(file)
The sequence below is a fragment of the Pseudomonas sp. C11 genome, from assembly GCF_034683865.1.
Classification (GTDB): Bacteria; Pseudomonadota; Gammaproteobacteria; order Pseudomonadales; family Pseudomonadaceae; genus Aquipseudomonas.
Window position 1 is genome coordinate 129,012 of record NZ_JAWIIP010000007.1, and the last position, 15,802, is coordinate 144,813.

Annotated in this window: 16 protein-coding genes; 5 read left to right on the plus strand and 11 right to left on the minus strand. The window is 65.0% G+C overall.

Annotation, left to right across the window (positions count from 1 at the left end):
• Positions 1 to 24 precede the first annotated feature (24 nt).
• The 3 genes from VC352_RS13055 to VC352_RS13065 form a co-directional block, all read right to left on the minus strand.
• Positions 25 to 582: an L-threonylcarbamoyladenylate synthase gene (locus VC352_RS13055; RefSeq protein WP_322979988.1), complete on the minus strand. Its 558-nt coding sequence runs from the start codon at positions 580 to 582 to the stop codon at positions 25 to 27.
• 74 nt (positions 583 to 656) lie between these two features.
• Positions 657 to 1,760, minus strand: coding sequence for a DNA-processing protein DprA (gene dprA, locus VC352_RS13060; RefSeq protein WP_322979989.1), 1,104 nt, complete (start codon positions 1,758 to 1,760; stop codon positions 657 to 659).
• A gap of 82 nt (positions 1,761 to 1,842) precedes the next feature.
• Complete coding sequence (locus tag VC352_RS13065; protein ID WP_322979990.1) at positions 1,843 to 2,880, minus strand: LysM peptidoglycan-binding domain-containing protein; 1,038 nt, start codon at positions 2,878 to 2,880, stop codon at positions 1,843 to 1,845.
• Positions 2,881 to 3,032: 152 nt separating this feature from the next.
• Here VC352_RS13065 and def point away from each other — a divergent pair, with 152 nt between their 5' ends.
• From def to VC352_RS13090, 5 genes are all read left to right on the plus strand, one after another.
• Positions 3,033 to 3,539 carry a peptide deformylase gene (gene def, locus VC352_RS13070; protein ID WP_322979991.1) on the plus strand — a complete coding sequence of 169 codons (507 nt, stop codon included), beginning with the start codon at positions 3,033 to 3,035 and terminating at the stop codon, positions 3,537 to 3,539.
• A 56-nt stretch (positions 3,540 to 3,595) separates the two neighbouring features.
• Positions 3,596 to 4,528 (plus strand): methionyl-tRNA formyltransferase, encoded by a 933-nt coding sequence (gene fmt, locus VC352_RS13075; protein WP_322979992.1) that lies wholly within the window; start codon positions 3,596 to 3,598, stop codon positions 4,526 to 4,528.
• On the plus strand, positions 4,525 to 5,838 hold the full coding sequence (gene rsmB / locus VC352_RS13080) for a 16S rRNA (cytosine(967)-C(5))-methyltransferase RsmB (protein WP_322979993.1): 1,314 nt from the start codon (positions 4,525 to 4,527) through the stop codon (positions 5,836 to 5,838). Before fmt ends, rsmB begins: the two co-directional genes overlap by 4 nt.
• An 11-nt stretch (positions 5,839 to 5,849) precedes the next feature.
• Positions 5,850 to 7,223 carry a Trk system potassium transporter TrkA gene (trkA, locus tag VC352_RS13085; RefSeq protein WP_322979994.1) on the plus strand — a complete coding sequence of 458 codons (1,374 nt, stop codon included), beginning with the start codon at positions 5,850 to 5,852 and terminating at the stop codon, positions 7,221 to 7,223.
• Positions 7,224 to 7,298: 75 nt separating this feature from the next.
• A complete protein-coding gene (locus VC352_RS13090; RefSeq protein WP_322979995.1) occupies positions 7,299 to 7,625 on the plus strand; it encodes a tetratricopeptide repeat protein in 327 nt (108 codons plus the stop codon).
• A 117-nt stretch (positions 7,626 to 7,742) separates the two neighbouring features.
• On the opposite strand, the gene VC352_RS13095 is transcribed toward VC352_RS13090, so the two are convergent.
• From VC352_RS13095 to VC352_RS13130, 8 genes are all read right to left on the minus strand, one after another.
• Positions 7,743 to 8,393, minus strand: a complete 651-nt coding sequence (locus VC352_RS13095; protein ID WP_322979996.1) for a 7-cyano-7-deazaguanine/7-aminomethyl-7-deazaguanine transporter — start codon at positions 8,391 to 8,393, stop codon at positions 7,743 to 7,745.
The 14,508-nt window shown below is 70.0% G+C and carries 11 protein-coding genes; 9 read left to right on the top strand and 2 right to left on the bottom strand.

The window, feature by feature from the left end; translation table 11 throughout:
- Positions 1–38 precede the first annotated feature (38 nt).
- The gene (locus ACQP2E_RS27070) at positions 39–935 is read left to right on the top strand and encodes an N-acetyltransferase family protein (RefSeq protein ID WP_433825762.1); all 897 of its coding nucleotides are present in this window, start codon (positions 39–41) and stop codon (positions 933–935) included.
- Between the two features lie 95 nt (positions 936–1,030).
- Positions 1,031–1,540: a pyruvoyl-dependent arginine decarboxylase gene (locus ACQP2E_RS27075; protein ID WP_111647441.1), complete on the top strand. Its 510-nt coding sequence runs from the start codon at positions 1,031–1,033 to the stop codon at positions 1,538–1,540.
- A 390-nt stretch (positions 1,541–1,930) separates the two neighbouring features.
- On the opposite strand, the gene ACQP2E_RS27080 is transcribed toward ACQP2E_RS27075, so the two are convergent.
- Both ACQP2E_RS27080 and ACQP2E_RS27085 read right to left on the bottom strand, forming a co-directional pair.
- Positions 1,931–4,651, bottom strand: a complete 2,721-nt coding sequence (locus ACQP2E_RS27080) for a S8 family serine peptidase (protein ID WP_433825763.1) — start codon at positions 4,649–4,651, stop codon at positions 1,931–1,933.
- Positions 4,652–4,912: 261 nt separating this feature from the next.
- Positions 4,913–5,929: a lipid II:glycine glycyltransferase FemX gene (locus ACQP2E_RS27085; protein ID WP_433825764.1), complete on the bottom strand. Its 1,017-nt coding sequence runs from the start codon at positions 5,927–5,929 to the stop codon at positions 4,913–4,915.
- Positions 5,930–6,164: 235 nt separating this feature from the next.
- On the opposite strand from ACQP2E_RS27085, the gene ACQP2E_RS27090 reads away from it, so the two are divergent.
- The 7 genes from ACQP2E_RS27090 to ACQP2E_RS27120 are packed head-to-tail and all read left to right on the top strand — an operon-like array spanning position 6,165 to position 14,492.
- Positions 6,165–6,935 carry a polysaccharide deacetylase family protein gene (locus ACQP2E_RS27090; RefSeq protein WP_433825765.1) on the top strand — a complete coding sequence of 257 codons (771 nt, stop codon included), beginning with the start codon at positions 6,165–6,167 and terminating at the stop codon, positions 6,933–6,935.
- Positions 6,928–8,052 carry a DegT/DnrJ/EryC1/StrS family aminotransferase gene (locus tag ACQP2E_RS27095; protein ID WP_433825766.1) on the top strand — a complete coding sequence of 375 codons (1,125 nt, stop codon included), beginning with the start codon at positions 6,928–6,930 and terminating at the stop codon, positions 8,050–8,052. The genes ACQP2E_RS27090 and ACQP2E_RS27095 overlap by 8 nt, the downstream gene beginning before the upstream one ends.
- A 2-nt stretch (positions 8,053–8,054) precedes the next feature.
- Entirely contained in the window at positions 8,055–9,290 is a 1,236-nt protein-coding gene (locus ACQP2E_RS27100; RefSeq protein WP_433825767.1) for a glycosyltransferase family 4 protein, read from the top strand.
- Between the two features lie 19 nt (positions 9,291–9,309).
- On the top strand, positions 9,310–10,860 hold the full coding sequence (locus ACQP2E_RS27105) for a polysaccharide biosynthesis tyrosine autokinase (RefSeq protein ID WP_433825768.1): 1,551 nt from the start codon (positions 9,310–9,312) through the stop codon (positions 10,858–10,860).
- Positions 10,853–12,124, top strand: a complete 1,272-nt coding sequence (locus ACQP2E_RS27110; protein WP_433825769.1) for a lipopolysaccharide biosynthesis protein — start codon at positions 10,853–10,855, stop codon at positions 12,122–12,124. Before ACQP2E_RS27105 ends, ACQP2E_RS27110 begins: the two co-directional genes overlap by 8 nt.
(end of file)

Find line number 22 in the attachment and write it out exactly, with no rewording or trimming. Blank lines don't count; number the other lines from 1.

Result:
• Positions 7,224 to 7,298: 75 nt separating this feature from the next.